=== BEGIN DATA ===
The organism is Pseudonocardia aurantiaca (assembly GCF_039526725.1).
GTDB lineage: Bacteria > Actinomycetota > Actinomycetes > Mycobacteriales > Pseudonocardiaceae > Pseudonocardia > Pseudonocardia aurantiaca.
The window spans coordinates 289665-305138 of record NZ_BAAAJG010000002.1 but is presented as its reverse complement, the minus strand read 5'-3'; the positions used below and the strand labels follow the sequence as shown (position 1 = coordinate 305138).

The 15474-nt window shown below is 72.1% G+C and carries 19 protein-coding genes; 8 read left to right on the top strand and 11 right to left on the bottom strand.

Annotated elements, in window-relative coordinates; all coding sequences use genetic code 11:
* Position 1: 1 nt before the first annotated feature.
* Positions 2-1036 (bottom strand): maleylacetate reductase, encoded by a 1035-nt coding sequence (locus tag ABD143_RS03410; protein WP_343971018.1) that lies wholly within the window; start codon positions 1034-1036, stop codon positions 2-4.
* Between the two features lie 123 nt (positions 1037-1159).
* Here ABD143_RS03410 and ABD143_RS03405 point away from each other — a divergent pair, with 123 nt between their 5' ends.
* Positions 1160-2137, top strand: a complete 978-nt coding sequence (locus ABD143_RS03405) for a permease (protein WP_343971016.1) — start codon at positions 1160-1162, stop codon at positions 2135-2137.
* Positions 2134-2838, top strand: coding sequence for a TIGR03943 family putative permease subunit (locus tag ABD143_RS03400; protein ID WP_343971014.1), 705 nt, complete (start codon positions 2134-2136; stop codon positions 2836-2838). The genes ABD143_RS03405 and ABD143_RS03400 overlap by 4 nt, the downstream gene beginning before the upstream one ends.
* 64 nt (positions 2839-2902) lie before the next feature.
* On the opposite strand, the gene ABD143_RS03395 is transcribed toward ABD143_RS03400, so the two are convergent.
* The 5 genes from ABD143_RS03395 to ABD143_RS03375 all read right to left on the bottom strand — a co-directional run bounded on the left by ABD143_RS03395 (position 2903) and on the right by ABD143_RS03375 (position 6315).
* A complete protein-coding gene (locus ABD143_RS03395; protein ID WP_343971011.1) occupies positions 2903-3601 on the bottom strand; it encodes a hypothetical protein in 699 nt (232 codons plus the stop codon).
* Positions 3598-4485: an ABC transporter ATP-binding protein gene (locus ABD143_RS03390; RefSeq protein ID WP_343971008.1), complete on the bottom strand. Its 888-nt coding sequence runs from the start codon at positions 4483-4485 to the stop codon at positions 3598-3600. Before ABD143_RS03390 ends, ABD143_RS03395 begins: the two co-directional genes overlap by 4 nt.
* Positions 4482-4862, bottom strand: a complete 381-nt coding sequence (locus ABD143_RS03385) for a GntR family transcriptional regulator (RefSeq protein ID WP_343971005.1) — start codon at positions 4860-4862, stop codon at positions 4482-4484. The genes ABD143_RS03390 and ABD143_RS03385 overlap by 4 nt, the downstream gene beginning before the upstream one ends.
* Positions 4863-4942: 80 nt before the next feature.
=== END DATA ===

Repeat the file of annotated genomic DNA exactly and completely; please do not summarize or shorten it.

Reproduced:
The organism is Pseudonocardia aurantiaca (assembly GCF_039526725.1).
GTDB lineage: Bacteria > Actinomycetota > Actinomycetes > Mycobacteriales > Pseudonocardiaceae > Pseudonocardia > Pseudonocardia aurantiaca.
The window spans coordinates 289665-305138 of record NZ_BAAAJG010000002.1 but is presented as its reverse complement, the minus strand read 5'-3'; the positions used below and the strand labels follow the sequence as shown (position 1 = coordinate 305138).

The 15474-nt window shown below is 72.1% G+C and carries 19 protein-coding genes; 8 read left to right on the top strand and 11 right to left on the bottom strand.

Annotated elements, in window-relative coordinates; all coding sequences use genetic code 11:
* Position 1: 1 nt before the first annotated feature.
* Positions 2-1036 (bottom strand): maleylacetate reductase, encoded by a 1035-nt coding sequence (locus tag ABD143_RS03410; protein WP_343971018.1) that lies wholly within the window; start codon positions 1034-1036, stop codon positions 2-4.
* Between the two features lie 123 nt (positions 1037-1159).
* Here ABD143_RS03410 and ABD143_RS03405 point away from each other — a divergent pair, with 123 nt between their 5' ends.
* Positions 1160-2137, top strand: a complete 978-nt coding sequence (locus ABD143_RS03405) for a permease (protein WP_343971016.1) — start codon at positions 1160-1162, stop codon at positions 2135-2137.
* Positions 2134-2838, top strand: coding sequence for a TIGR03943 family putative permease subunit (locus tag ABD143_RS03400; protein ID WP_343971014.1), 705 nt, complete (start codon positions 2134-2136; stop codon positions 2836-2838). The genes ABD143_RS03405 and ABD143_RS03400 overlap by 4 nt, the downstream gene beginning before the upstream one ends.
* 64 nt (positions 2839-2902) lie before the next feature.
* On the opposite strand, the gene ABD143_RS03395 is transcribed toward ABD143_RS03400, so the two are convergent.
* The 5 genes from ABD143_RS03395 to ABD143_RS03375 all read right to left on the bottom strand — a co-directional run bounded on the left by ABD143_RS03395 (position 2903) and on the right by ABD143_RS03375 (position 6315).
* A complete protein-coding gene (locus ABD143_RS03395; protein ID WP_343971011.1) occupies positions 2903-3601 on the bottom strand; it encodes a hypothetical protein in 699 nt (232 codons plus the stop codon).
* Positions 3598-4485: an ABC transporter ATP-binding protein gene (locus ABD143_RS03390; RefSeq protein ID WP_343971008.1), complete on the bottom strand. Its 888-nt coding sequence runs from the start codon at positions 4483-4485 to the stop codon at positions 3598-3600. Before ABD143_RS03390 ends, ABD143_RS03395 begins: the two co-directional genes overlap by 4 nt.
* Positions 4482-4862, bottom strand: a complete 381-nt coding sequence (locus ABD143_RS03385) for a GntR family transcriptional regulator (RefSeq protein ID WP_343971005.1) — start codon at positions 4860-4862, stop codon at positions 4482-4484. The genes ABD143_RS03390 and ABD143_RS03385 overlap by 4 nt, the downstream gene beginning before the upstream one ends.
* Positions 4863-4942: 80 nt before the next feature.